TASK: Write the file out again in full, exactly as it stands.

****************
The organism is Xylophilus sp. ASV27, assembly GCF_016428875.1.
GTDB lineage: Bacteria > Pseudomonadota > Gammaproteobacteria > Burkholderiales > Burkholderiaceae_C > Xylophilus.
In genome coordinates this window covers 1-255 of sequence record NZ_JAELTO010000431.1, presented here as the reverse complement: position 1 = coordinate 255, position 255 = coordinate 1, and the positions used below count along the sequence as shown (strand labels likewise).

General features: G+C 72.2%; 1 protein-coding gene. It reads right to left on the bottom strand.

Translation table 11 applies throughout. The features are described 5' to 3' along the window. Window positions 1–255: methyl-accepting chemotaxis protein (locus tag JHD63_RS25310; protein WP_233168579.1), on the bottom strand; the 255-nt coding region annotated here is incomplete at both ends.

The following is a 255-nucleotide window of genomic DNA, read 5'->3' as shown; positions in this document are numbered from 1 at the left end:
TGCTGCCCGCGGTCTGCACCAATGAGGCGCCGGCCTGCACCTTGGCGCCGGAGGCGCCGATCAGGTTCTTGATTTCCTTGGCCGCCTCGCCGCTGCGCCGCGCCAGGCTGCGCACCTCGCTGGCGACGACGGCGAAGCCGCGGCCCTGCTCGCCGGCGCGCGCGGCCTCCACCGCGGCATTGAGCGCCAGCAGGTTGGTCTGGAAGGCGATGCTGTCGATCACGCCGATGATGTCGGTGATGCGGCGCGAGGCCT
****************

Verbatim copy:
The organism is Xylophilus sp. ASV27, assembly GCF_016428875.1.
GTDB lineage: Bacteria > Pseudomonadota > Gammaproteobacteria > Burkholderiales > Burkholderiaceae_C > Xylophilus.
In genome coordinates this window covers 1-255 of sequence record NZ_JAELTO010000431.1, presented here as the reverse complement: position 1 = coordinate 255, position 255 = coordinate 1, and the positions used below count along the sequence as shown (strand labels likewise).

General features: G+C 72.2%; 1 protein-coding gene. It reads right to left on the bottom strand.

Translation table 11 applies throughout. The features are described 5' to 3' along the window. Window positions 1–255: methyl-accepting chemotaxis protein (locus tag JHD63_RS25310; protein WP_233168579.1), on the bottom strand; the 255-nt coding region annotated here is incomplete at both ends.

The following is a 255-nucleotide window of genomic DNA, read 5'->3' as shown; positions in this document are numbered from 1 at the left end:
TGCTGCCCGCGGTCTGCACCAATGAGGCGCCGGCCTGCACCTTGGCGCCGGAGGCGCCGATCAGGTTCTTGATTTCCTTGGCCGCCTCGCCGCTGCGCCGCGCCAGGCTGCGCACCTCGCTGGCGACGACGGCGAAGCCGCGGCCCTGCTCGCCGGCGCGCGCGGCCTCCACCGCGGCATTGAGCGCCAGCAGGTTGGTCTGGAAGGCGATGCTGTCGATCACGCCGATGATGTCGGTGATGCGGCGCGAGGCCT